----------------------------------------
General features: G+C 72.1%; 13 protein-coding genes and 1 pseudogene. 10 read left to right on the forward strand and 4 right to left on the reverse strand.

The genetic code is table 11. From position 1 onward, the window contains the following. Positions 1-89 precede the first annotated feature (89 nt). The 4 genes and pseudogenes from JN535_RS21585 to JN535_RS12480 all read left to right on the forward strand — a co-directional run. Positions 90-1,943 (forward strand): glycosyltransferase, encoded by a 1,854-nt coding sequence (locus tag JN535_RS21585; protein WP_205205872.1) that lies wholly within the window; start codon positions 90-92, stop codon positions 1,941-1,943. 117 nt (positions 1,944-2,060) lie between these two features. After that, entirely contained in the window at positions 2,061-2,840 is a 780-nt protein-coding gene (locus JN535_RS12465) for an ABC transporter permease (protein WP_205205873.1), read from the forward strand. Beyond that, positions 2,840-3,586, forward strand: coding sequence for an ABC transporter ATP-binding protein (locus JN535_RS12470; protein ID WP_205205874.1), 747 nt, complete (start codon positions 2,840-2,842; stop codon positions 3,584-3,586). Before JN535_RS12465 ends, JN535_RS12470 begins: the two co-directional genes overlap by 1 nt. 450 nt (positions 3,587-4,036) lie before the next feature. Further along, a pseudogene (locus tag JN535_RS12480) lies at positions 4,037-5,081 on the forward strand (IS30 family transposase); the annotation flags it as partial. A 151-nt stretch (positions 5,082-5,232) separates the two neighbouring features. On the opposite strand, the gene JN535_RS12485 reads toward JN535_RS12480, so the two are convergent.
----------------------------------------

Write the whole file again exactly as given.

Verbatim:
General features: G+C 72.1%; 13 protein-coding genes and 1 pseudogene. 10 read left to right on the forward strand and 4 right to left on the reverse strand.

The genetic code is table 11. From position 1 onward, the window contains the following. Positions 1-89 precede the first annotated feature (89 nt). The 4 genes and pseudogenes from JN535_RS21585 to JN535_RS12480 all read left to right on the forward strand — a co-directional run. Positions 90-1,943 (forward strand): glycosyltransferase, encoded by a 1,854-nt coding sequence (locus tag JN535_RS21585; protein WP_205205872.1) that lies wholly within the window; start codon positions 90-92, stop codon positions 1,941-1,943. 117 nt (positions 1,944-2,060) lie between these two features. After that, entirely contained in the window at positions 2,061-2,840 is a 780-nt protein-coding gene (locus JN535_RS12465) for an ABC transporter permease (protein WP_205205873.1), read from the forward strand. Beyond that, positions 2,840-3,586, forward strand: coding sequence for an ABC transporter ATP-binding protein (locus JN535_RS12470; protein ID WP_205205874.1), 747 nt, complete (start codon positions 2,840-2,842; stop codon positions 3,584-3,586). Before JN535_RS12465 ends, JN535_RS12470 begins: the two co-directional genes overlap by 1 nt. 450 nt (positions 3,587-4,036) lie before the next feature. Further along, a pseudogene (locus tag JN535_RS12480) lies at positions 4,037-5,081 on the forward strand (IS30 family transposase); the annotation flags it as partial. A 151-nt stretch (positions 5,082-5,232) separates the two neighbouring features. On the opposite strand, the gene JN535_RS12485 reads toward JN535_RS12480, so the two are convergent.